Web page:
Unfortunately, an automated analyzer is not available. Instead, a ‘spun hematocrit’ will be performed. A blood sample will be drawn from the subject’s finger and placed in a centrifugate. The radial (gravitational) force generated by the spinning centrifuge will separate the blood sample components into layers based on their density. Finally, the percentage of RBCs will be determined using the grid system printed on a reader card.

Lance Finger

Use a lancet device to pierce the skin of the index finger.

Allow a large drop of blood to accumulate on the finger surface.

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Draw Blood into a Tube

Place one end of the glass tube into the drop of blood on the index finger surface.

The blood will flow into the tube by capillary attraction. A lining of heparin, an anticoagulant, keeps the blood from clotting after making contact with the glass tube.

Draw blood into the tube until it is about 3/4 full.

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Plug End of Tube

Insert the blood-filled end of the microhematocrit tube into the clay sealer.

The clay will prevent the blood from draining out of the microhematocrit tube while it is being centrifuged.

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Place Tube in Centrifuge

Place the blood-filled microhematocrit tube in a centrifuge.

Position the tubes so that their sealed ends face the outer rim of the rotor tray.

Next, cover tubes with a lid to secure their position while the centrifuge rotor spins.

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Adjust Centrifuge Settings

After closing the lid, turn on the centrifuge.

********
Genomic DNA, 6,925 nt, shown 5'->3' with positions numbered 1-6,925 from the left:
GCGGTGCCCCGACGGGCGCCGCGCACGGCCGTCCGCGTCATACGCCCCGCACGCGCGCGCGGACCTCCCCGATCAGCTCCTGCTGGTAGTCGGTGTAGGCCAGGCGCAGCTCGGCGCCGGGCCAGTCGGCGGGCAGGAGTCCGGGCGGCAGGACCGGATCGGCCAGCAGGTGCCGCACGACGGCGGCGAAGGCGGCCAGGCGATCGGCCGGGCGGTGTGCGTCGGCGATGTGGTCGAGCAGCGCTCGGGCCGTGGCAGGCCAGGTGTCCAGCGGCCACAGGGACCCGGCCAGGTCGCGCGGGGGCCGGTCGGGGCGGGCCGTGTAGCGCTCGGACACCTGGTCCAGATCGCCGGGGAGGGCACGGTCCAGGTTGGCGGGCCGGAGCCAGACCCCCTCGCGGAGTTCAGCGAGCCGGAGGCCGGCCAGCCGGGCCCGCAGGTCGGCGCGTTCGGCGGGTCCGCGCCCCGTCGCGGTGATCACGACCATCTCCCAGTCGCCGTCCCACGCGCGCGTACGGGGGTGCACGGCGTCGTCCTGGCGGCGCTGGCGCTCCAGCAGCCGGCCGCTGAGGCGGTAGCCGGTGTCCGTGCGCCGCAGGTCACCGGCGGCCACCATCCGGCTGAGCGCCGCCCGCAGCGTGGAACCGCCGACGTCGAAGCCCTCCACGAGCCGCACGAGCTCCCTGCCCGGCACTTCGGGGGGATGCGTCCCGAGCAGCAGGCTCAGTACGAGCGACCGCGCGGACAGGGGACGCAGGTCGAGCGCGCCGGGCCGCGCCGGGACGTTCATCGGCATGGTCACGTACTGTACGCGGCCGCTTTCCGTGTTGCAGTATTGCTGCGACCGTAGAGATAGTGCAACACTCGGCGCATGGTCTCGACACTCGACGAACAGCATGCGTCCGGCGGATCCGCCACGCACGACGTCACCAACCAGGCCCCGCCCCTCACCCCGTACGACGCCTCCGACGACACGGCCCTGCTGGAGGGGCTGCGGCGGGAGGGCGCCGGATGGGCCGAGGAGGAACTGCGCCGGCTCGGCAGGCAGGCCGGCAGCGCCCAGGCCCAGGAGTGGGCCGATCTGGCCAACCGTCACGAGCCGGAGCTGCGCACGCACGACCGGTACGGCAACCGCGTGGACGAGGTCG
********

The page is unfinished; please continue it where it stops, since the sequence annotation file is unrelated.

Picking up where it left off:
Adjust the spin rate indicator to 10,000 rpm and the duration (time) indicator to 5 minutes.

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Start Centrifuge

Start the centrifuge and allow the rotor to spin for the designated time.

While the tubes spin, watch the blood components separate into layers.

When the spin time is complete, push the button to stop the rotor.

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Examine Blood Layers

Remove the microhematocrit tubes from the centrifuge and examine the quality of the blood component layers. The blood column should be divided into three distinct layers to produce the most accurate test results.

a. A dark red column should fill the bottom portion of the tube. This area contains red blood cells (erythrocytes; RBCs), the heaviest blood components. 

b. A thin white layer called the buffy coat should be directly above the RBCs. This area contains white blood cells (leukocytes; WBCs) and platelets (thrombocytes).

c. A pale, straw-colored fluid, blood plasma, should appear above the buffy coat.

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Test Results

Move Tube to Reader

Use a hematocrit reader card to ascertain the percentage of RBCs in the subject’s blood sample (packed cell volume; PCV).

Position the glass tube on the left side of the reader card and align the bottom of the RBC column on the 0% line.

Drag the tube across the reader card until the top of the plasma column reaches the 100% line.

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Determine HCT Value

Drag your subject’s spun hematocrit tube to the proper position on the reader card.

Locate the percentage markings closest to the top of the RBC column.

Follow the lines to the left or right to determine the subject’s hematocrit value.

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What is your subject’s hematocrit value?

Is your subject’s hematocrit value within the normal range for males?

Is there always a direct correlation between the HCT and the number of circulating RBCs?

Offer a possible explanation for why your subject feels fatigued.

What will likely happen to your subject’s hematocrit value over time as he continues to live in Denver?

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References and Attributions

OpenStax, Anatomy, and Physiology

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Reference page: “An Overview of Blood